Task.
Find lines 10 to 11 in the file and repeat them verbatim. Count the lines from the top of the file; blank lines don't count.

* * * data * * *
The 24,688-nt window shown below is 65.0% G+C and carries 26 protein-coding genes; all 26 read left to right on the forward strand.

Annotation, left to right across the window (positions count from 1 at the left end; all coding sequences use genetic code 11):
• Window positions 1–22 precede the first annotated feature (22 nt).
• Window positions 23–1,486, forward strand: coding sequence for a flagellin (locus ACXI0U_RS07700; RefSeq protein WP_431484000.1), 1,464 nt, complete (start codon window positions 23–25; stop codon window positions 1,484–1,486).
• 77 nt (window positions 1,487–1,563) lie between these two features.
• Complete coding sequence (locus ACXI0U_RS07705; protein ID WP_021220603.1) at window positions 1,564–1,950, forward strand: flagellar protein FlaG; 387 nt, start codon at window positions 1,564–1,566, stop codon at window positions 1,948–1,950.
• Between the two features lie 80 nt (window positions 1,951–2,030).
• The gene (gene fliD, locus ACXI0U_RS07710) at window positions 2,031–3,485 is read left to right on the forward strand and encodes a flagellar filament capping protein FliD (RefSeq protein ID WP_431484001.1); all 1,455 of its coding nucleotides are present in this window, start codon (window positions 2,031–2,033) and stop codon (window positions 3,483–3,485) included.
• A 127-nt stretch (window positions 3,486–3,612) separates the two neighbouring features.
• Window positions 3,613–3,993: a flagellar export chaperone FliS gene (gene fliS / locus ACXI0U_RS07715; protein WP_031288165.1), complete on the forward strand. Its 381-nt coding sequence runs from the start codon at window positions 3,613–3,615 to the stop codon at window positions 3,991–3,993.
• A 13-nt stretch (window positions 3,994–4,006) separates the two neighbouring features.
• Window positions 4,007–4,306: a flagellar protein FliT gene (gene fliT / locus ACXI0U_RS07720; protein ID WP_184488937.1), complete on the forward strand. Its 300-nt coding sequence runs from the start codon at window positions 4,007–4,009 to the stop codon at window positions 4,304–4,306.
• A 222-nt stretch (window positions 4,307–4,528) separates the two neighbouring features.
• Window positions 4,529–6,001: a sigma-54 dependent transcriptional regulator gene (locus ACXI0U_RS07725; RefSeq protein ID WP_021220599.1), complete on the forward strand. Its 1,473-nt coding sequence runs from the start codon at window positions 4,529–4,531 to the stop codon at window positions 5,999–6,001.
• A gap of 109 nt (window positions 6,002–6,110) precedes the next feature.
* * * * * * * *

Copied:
• Window positions 3,613–3,993: a flagellar export chaperone FliS gene (gene fliS / locus ACXI0U_RS07715; protein WP_031288165.1), complete on the forward strand. Its 381-nt coding sequence runs from the start codon at window positions 3,613–3,615 to the stop codon at window positions 3,991–3,993.
• A 13-nt stretch (window positions 3,994–4,006) separates the two neighbouring features.